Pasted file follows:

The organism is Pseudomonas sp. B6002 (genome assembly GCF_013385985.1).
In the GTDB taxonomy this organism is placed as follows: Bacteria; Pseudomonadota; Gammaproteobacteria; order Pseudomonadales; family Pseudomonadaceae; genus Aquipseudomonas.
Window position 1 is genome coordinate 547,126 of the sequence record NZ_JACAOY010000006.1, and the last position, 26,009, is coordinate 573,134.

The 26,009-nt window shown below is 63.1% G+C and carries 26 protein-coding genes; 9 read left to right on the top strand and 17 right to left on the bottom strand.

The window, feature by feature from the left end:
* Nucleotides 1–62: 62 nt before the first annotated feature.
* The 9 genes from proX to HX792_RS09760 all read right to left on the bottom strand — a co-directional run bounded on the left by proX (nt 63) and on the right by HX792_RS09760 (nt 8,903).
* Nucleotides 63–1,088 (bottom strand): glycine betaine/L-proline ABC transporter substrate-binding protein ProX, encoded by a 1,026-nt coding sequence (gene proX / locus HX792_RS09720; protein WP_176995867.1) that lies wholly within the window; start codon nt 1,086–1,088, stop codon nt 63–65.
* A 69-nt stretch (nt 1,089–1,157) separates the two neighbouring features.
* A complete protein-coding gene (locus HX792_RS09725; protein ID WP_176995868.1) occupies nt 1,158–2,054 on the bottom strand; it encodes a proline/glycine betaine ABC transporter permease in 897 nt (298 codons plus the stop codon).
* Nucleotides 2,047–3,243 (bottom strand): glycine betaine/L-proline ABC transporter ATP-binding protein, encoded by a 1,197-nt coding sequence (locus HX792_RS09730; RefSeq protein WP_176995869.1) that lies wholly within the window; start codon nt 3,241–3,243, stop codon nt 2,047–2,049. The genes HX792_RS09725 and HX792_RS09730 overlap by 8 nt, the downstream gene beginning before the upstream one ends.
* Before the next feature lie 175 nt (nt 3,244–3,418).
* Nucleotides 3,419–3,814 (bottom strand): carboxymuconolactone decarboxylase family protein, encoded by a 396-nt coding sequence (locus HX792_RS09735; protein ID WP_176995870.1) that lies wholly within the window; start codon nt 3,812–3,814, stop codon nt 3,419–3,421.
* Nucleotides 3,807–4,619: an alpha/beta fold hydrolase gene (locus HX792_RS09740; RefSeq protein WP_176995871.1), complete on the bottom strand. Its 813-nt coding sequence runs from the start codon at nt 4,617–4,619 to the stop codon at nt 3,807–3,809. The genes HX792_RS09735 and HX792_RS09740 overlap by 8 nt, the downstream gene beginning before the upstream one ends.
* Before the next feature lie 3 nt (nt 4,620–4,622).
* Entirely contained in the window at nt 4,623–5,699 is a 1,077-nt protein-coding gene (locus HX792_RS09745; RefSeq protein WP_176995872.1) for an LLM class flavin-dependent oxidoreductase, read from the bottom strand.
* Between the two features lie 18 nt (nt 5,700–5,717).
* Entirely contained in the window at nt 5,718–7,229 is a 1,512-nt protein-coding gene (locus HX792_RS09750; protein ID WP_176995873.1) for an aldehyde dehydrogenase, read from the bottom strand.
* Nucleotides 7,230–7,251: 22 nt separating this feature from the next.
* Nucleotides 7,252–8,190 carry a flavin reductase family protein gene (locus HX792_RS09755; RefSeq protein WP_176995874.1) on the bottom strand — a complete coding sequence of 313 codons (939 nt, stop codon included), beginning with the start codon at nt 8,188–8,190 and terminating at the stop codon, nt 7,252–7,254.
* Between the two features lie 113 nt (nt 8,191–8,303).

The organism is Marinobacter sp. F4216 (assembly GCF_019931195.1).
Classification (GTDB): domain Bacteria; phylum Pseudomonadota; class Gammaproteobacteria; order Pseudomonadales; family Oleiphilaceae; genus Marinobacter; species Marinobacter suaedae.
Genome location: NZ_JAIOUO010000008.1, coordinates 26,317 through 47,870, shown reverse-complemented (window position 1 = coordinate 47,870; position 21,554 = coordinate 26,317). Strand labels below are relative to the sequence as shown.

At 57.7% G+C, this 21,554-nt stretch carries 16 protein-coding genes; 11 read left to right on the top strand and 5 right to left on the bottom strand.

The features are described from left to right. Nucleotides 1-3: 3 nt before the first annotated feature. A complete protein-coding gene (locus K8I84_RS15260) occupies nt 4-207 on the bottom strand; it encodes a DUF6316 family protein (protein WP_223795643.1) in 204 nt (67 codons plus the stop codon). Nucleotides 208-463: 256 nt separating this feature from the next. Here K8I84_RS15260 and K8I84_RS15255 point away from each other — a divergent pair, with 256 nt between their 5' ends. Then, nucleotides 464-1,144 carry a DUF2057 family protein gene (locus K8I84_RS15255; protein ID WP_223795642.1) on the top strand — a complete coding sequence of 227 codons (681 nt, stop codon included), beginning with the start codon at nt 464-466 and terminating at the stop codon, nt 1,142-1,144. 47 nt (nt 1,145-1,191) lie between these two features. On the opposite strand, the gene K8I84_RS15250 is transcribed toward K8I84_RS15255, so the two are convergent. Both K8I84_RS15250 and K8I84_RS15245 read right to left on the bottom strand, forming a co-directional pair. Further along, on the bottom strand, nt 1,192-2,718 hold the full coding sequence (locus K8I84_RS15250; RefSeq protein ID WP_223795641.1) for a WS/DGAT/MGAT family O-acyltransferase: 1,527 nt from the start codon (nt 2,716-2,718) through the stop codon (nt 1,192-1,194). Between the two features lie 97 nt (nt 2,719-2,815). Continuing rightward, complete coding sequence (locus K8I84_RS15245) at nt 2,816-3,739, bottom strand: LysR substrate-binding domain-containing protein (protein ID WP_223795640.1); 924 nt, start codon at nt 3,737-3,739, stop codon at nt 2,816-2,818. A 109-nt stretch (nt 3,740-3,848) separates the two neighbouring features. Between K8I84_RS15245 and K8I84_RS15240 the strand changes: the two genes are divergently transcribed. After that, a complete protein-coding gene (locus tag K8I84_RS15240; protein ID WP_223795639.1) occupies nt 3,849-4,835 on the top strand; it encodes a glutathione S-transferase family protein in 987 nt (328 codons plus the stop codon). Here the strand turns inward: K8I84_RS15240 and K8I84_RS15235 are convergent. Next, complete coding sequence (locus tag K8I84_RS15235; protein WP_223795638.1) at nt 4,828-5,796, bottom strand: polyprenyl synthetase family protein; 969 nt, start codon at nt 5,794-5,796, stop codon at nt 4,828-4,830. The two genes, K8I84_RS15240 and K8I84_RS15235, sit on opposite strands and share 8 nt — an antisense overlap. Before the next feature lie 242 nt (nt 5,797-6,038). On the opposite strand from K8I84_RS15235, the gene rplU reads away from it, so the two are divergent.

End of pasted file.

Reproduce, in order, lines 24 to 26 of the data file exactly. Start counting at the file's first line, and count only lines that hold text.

Genome location: NZ_JAIOUO010000008.1, coordinates 26,317 through 47,870, shown reverse-complemented (window position 1 = coordinate 47,870; position 21,554 = coordinate 26,317). Strand labels below are relative to the sequence as shown.

At 57.7% G+C, this 21,554-nt stretch carries 16 protein-coding genes; 11 read left to right on the top strand and 5 right to left on the bottom strand.

The features are described from left to right. Nucleotides 1-3: 3 nt before the first annotated feature. A complete protein-coding gene (locus K8I84_RS15260) occupies nt 4-207 on the bottom strand; it encodes a DUF6316 family protein (protein WP_223795643.1) in 204 nt (67 codons plus the stop codon). Nucleotides 208-463: 256 nt separating this feature from the next. Here K8I84_RS15260 and K8I84_RS15255 point away from each other — a divergent pair, with 256 nt between their 5' ends. Then, nucleotides 464-1,144 carry a DUF2057 family protein gene (locus K8I84_RS15255; protein ID WP_223795642.1) on the top strand — a complete coding sequence of 227 codons (681 nt, stop codon included), beginning with the start codon at nt 464-466 and terminating at the stop codon, nt 1,142-1,144. 47 nt (nt 1,145-1,191) lie between these two features. On the opposite strand, the gene K8I84_RS15250 is transcribed toward K8I84_RS15255, so the two are convergent. Both K8I84_RS15250 and K8I84_RS15245 read right to left on the bottom strand, forming a co-directional pair. Further along, on the bottom strand, nt 1,192-2,718 hold the full coding sequence (locus K8I84_RS15250; RefSeq protein ID WP_223795641.1) for a WS/DGAT/MGAT family O-acyltransferase: 1,527 nt from the start codon (nt 2,716-2,718) through the stop codon (nt 1,192-1,194). Between the two features lie 97 nt (nt 2,719-2,815). Continuing rightward, complete coding sequence (locus K8I84_RS15245) at nt 2,816-3,739, bottom strand: LysR substrate-binding domain-containing protein (protein ID WP_223795640.1); 924 nt, start codon at nt 3,737-3,739, stop codon at nt 2,816-2,818. A 109-nt stretch (nt 3,740-3,848) separates the two neighbouring features. Between K8I84_RS15245 and K8I84_RS15240 the strand changes: the two genes are divergently transcribed. After that, a complete protein-coding gene (locus tag K8I84_RS15240; protein ID WP_223795639.1) occupies nt 3,849-4,835 on the top strand; it encodes a glutathione S-transferase family protein in 987 nt (328 codons plus the stop codon). Here the strand turns inward: K8I84_RS15240 and K8I84_RS15235 are convergent. Next, complete coding sequence (locus tag K8I84_RS15235; protein WP_223795638.1) at nt 4,828-5,796, bottom strand: polyprenyl synthetase family protein; 969 nt, start codon at nt 5,794-5,796, stop codon at nt 4,828-4,830. The two genes, K8I84_RS15240 and K8I84_RS15235, sit on opposite strands and share 8 nt — an antisense overlap. Before the next feature lie 242 nt (nt 5,797-6,038). On the opposite strand from K8I84_RS15235, the gene rplU reads away from it, so the two are divergent.